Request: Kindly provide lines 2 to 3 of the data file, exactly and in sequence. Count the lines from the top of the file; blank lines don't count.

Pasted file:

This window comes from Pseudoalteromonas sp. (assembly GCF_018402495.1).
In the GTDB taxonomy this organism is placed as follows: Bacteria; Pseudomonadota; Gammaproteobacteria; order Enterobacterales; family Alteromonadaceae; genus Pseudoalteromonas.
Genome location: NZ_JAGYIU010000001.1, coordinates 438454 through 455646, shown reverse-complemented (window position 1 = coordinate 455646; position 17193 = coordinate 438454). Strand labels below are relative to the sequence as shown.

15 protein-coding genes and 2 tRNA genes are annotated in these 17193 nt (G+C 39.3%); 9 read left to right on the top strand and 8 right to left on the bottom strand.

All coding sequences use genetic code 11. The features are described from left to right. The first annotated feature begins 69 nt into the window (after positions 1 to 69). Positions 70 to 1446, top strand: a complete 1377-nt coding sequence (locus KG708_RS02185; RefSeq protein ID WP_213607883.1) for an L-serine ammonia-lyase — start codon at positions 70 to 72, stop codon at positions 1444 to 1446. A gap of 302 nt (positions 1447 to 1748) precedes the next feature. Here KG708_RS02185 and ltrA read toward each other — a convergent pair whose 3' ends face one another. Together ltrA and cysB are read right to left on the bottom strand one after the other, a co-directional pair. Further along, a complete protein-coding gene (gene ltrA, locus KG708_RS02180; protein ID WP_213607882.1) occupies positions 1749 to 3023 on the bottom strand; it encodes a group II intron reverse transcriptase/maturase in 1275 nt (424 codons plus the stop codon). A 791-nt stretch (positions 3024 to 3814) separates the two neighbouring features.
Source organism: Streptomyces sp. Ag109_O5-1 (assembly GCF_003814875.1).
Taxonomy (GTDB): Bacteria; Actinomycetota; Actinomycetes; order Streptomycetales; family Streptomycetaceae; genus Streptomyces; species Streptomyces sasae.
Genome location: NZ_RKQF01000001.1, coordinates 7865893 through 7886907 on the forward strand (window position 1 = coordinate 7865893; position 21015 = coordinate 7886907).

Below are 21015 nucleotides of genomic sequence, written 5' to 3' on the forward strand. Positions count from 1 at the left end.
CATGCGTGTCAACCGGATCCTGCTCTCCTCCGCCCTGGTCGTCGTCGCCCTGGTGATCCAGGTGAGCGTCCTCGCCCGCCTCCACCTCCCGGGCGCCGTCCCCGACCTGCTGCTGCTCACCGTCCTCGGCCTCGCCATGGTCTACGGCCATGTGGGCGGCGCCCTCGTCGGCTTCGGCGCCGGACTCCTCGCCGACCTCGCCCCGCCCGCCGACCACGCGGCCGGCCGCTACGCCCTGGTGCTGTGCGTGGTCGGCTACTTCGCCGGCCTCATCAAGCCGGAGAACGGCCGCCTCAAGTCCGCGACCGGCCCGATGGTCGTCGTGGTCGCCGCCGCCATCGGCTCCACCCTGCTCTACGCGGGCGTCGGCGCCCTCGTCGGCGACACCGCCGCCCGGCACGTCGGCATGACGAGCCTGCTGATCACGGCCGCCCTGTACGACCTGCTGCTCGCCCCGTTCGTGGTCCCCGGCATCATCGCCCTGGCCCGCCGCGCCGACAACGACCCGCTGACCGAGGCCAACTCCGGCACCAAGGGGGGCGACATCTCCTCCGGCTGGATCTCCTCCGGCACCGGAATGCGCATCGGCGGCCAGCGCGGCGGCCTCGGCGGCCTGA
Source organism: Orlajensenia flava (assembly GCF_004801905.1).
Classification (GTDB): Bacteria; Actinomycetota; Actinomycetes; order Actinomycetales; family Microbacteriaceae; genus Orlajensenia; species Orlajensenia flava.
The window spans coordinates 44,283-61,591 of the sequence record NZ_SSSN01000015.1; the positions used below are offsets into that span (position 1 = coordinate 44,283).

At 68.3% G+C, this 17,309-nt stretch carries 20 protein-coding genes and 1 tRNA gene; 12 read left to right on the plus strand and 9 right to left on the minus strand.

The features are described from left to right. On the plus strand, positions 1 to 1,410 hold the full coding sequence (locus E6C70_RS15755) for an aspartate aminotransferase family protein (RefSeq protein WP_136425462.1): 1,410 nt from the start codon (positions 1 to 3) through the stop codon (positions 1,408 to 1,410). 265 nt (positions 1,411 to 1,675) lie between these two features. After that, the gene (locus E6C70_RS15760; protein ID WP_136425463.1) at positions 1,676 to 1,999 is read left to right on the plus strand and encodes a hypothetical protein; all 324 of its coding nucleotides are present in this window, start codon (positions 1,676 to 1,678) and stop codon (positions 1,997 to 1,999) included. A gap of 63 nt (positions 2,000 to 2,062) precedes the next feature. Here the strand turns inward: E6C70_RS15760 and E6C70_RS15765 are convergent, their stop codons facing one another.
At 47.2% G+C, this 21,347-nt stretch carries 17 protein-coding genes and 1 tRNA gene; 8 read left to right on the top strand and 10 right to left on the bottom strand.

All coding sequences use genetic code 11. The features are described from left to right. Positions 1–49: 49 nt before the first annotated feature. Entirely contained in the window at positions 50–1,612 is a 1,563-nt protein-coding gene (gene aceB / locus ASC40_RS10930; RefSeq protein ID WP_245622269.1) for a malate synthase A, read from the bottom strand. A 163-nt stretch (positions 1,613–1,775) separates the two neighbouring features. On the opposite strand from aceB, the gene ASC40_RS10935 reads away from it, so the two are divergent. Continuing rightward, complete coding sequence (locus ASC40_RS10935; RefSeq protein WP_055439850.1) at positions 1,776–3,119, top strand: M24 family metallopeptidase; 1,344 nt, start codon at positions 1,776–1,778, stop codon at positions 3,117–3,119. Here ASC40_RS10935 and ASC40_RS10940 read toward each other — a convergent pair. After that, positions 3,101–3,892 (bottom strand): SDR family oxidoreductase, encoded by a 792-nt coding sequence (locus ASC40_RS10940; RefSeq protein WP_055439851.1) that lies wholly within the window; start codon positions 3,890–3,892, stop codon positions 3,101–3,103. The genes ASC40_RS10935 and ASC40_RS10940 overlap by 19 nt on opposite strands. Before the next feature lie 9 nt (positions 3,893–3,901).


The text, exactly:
In the GTDB taxonomy this organism is placed as follows: Bacteria; Pseudomonadota; Gammaproteobacteria; order Enterobacterales; family Alteromonadaceae; genus Pseudoalteromonas.
Genome location: NZ_JAGYIU010000001.1, coordinates 438454 through 455646, shown reverse-complemented (window position 1 = coordinate 455646; position 17193 = coordinate 438454). Strand labels below are relative to the sequence as shown.